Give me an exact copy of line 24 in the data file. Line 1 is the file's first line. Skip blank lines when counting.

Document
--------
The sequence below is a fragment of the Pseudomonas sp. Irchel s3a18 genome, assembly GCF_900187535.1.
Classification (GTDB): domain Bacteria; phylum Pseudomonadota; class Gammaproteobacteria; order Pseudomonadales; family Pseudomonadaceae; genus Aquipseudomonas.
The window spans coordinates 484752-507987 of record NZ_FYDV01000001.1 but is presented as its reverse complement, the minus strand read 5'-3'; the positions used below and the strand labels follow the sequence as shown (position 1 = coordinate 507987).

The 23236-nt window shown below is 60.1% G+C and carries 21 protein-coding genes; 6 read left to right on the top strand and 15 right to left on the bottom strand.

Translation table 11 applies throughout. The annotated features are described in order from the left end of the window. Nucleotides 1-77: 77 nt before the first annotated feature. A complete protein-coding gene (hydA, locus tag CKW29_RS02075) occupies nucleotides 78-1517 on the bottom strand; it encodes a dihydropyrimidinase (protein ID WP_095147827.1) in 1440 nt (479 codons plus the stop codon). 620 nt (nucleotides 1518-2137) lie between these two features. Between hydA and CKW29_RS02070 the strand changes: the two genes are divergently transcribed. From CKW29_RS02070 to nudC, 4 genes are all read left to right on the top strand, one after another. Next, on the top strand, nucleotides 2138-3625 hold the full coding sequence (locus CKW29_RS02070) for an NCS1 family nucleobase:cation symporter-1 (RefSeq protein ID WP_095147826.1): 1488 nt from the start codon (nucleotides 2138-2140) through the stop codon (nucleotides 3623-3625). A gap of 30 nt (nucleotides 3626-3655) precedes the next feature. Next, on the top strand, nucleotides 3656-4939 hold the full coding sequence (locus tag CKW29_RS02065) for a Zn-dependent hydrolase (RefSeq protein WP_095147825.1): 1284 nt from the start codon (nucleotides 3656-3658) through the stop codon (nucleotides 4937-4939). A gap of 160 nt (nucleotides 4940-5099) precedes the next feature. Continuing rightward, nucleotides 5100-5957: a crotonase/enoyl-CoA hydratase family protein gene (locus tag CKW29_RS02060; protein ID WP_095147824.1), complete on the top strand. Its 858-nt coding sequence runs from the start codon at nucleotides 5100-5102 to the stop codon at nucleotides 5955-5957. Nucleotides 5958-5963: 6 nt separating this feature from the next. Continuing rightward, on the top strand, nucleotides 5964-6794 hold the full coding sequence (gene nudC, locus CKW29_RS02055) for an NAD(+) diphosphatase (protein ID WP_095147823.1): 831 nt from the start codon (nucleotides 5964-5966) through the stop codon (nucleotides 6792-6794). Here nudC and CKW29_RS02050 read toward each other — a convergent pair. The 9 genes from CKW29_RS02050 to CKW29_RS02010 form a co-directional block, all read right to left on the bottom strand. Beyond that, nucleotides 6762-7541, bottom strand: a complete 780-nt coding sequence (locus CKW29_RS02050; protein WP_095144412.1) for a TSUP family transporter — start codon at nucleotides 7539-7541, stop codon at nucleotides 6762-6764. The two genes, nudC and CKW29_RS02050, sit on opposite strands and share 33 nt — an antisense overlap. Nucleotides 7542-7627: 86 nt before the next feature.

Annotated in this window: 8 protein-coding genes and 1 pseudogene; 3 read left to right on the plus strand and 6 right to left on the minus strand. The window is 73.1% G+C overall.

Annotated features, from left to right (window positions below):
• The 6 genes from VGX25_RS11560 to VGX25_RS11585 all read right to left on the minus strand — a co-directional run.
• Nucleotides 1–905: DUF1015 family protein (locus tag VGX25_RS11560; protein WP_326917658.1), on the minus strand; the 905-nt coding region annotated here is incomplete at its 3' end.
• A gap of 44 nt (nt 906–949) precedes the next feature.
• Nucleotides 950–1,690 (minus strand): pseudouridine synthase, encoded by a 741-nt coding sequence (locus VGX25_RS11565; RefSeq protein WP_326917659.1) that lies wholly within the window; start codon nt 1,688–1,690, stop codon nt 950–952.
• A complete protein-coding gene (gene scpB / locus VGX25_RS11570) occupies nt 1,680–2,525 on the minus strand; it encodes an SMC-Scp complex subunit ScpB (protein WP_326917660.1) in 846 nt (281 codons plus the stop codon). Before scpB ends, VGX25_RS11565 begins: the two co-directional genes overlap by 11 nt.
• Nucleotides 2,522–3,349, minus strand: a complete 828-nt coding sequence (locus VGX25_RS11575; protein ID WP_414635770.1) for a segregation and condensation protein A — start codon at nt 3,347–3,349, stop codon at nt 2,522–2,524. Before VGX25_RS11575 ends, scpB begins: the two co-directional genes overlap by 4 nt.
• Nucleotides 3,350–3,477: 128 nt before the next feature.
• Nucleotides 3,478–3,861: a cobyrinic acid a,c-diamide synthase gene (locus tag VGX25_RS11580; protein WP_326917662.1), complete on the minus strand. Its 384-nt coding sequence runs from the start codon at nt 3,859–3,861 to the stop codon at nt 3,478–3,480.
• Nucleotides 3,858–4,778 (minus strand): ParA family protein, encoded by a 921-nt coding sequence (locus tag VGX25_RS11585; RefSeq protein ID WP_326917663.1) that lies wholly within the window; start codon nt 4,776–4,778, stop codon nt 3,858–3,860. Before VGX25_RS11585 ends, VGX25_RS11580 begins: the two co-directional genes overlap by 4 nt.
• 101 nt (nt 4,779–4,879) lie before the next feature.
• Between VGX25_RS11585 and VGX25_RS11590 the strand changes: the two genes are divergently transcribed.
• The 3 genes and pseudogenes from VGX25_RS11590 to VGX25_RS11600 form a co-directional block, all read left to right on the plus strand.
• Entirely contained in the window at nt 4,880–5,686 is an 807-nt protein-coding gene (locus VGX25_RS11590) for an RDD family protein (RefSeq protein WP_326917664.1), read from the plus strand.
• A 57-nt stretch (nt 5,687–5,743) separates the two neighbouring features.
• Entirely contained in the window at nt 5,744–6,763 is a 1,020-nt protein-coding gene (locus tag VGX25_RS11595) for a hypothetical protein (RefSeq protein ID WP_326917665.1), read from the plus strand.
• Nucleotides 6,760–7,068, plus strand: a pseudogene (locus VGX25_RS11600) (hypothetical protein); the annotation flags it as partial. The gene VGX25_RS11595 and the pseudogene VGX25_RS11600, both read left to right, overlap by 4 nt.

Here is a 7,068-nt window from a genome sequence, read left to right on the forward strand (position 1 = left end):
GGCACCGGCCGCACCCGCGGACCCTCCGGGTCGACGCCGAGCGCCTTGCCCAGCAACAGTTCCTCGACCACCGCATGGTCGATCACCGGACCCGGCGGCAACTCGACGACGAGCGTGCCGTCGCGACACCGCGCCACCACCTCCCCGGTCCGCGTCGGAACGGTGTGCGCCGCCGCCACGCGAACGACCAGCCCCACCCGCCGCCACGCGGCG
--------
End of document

Here is a 7,068-nt window from a genome sequence, read left to right on the forward strand (position 1 = left end):